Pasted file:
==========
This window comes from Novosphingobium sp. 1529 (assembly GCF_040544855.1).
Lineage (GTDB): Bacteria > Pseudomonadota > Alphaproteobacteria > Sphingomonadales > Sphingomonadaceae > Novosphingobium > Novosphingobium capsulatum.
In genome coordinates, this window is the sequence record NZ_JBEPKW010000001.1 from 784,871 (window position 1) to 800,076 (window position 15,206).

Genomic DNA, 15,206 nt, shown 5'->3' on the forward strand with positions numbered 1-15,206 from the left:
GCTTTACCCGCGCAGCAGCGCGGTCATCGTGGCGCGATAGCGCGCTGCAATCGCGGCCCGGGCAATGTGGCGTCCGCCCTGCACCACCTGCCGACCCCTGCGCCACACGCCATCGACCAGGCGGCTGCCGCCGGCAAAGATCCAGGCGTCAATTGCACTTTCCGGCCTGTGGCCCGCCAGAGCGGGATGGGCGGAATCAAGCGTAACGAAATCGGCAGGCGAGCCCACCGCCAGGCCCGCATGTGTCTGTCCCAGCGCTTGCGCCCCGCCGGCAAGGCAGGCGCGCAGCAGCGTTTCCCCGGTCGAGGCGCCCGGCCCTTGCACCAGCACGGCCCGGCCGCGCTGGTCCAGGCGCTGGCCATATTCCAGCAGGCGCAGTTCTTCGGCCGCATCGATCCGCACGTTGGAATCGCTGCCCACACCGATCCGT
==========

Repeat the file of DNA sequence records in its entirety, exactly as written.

This window comes from Novosphingobium sp. 1529 (assembly GCF_040544855.1).
Lineage (GTDB): Bacteria > Pseudomonadota > Alphaproteobacteria > Sphingomonadales > Sphingomonadaceae > Novosphingobium > Novosphingobium capsulatum.
In genome coordinates, this window is the sequence record NZ_JBEPKW010000001.1 from 784,871 (window position 1) to 800,076 (window position 15,206).

Genomic DNA, 15,206 nt, shown 5'->3' on the forward strand with positions numbered 1-15,206 from the left:
GCTTTACCCGCGCAGCAGCGCGGTCATCGTGGCGCGATAGCGCGCTGCAATCGCGGCCCGGGCAATGTGGCGTCCGCCCTGCACCACCTGCCGACCCCTGCGCCACACGCCATCGACCAGGCGGCTGCCGCCGGCAAAGATCCAGGCGTCAATTGCACTTTCCGGCCTGTGGCCCGCCAGAGCGGGATGGGCGGAATCAAGCGTAACGAAATCGGCAGGCGAGCCCACCGCCAGGCCCGCATGTGTCTGTCCCAGCGCTTGCGCCCCGCCGGCAAGGCAGGCGCGCAGCAGCGTTTCCCCGGTCGAGGCGCCCGGCCCTTGCACCAGCACGGCCCGGCCGCGCTGGTCCAGGCGCTGGCCATATTCCAGCAGGCGCAGTTCTTCGGCCGCATCGATCCGCACGTTGGAATCGCTGCCCACACCGATCCGT